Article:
The gold price has been in a tailspin this year, but physical demand for the yellow metal remains as robust as ever in China.
New data shows that net Chinese gold imports jumped 40% in May from the month before. Total imports from Hong Kong reached their second highest level ever during the month, behind only March of this year.
To put the numbers in perspective, analysts at Stifel Nicolaus noted that China has already imported about 20 million ounces of gold in 2013, compared to 26.7 million in all of 2012 and 13.8 million in all of 2011. If these import numbers hold up through the year, they would be equivalent to 50% of global mine production, or 35% of total world supply.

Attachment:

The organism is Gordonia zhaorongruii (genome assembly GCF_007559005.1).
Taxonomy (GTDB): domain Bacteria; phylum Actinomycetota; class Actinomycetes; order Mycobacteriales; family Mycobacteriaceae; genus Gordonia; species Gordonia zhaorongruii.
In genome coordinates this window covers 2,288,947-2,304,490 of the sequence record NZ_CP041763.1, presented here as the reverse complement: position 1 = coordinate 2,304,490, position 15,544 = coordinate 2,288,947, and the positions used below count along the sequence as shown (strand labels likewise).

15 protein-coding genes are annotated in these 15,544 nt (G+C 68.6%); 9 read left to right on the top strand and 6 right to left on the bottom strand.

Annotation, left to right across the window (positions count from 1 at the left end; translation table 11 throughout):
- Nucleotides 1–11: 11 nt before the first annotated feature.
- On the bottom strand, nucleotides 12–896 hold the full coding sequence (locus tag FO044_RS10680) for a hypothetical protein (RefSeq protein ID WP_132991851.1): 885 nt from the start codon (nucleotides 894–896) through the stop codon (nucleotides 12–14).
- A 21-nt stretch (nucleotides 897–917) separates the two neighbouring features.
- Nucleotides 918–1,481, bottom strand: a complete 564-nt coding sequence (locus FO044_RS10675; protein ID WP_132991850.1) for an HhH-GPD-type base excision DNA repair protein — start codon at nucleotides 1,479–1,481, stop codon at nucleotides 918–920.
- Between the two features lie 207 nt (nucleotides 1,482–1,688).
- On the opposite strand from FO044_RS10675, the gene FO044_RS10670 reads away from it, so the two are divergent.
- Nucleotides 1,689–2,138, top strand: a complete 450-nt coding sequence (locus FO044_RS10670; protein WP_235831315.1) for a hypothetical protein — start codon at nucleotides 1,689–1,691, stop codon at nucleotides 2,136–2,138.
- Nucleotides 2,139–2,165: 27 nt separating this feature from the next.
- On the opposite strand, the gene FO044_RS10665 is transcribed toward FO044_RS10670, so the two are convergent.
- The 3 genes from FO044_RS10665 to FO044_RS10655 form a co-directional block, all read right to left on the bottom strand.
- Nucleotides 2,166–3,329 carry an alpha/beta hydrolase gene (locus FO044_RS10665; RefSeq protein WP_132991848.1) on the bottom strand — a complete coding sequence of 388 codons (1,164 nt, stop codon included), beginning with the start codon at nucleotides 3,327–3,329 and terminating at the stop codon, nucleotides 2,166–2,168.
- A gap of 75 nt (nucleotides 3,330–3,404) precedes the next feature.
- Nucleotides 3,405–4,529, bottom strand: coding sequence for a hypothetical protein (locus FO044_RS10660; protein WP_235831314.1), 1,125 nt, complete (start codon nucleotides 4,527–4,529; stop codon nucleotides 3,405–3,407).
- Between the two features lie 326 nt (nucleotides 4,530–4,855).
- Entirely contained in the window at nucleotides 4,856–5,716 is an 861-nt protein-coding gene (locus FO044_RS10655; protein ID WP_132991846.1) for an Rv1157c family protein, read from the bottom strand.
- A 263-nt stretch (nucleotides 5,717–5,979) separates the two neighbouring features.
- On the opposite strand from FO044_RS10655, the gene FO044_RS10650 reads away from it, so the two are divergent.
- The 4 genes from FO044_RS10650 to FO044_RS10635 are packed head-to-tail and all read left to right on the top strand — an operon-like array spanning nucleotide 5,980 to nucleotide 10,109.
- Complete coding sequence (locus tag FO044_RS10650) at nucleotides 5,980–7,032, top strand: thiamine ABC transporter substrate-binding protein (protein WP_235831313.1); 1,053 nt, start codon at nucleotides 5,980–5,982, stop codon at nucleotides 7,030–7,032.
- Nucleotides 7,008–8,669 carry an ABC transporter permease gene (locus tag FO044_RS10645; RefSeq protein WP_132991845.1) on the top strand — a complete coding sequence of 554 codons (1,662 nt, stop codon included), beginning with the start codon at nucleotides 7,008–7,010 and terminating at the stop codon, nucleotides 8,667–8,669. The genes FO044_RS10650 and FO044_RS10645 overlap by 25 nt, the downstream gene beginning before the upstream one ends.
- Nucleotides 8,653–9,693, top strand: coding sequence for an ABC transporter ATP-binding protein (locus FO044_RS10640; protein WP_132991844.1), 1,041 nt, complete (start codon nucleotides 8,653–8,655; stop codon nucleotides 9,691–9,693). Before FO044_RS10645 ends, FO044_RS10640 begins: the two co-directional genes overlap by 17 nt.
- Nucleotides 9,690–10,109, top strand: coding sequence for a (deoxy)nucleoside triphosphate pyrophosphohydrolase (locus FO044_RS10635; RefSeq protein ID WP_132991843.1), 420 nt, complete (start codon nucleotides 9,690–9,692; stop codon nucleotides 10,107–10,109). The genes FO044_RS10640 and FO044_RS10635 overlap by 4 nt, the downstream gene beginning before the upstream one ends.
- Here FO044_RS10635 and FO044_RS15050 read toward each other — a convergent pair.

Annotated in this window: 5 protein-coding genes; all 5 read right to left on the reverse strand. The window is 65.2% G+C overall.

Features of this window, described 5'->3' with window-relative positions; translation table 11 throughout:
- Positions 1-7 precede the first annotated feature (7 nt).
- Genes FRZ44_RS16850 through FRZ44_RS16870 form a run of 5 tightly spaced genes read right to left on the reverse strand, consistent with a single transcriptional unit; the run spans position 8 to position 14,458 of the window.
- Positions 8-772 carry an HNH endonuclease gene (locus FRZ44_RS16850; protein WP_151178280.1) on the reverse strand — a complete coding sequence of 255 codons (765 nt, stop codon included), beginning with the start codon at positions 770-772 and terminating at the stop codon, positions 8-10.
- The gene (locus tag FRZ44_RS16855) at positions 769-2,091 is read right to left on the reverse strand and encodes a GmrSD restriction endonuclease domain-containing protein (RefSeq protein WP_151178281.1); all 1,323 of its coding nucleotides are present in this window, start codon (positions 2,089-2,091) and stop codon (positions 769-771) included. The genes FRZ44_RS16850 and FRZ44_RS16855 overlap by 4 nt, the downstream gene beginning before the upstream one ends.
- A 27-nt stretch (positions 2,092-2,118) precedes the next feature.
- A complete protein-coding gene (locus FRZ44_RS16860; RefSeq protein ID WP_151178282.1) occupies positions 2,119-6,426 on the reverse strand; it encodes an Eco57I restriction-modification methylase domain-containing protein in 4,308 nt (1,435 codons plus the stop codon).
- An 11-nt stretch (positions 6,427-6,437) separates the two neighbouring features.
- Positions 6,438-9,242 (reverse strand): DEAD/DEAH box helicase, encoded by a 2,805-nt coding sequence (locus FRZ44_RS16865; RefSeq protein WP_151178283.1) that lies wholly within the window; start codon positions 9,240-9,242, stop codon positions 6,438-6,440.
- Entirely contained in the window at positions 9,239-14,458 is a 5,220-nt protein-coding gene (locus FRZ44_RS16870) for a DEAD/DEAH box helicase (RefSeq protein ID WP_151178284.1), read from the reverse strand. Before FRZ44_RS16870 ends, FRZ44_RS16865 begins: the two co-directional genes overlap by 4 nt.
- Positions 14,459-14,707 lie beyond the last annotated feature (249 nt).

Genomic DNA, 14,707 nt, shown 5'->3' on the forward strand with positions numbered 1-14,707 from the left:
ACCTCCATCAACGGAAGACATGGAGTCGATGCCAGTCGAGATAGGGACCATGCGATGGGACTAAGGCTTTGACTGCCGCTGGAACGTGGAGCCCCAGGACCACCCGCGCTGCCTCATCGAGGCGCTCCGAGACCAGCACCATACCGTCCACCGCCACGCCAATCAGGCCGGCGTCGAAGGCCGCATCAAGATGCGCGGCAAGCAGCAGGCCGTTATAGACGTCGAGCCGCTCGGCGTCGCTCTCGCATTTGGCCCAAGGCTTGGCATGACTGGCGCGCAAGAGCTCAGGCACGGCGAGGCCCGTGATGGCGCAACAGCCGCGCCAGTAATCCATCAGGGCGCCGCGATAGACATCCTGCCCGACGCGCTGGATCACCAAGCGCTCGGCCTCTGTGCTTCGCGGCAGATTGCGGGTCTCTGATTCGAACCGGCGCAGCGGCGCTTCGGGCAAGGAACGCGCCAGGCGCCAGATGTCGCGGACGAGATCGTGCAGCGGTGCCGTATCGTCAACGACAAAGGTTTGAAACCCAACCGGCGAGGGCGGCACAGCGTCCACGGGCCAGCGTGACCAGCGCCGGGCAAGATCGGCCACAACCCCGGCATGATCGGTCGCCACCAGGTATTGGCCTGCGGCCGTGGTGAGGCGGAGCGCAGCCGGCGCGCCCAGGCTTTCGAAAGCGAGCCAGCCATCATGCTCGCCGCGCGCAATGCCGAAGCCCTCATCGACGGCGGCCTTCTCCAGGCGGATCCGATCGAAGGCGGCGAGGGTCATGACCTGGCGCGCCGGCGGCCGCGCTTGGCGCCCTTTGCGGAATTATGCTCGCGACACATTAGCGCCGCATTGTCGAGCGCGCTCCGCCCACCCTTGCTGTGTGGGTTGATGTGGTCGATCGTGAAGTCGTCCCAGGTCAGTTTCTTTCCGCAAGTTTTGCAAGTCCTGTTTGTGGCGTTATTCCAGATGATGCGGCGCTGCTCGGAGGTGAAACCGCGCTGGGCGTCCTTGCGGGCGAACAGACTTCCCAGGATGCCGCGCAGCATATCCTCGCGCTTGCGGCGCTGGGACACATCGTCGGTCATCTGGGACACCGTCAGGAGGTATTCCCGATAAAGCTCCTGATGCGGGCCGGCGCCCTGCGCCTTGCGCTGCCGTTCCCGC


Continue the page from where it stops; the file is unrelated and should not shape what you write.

Those are huge figures, and they show that China is taking advantage of the drop in price to load up on bullion. To date, however, that buying has not been enough to stem the price decline.
“Investor selling in developed markets has continued to overwhelm the still robust physical demand in Asia and emerging markets. This will take time to play out,” the Stifel analysts wrote.
They remain bullish on gold, noting the recent unrest in emerging markets and the Middle East, sustained low interest rates, sovereign debt issues, and the fact that the U.S. monetary base is up another 18% so far this year.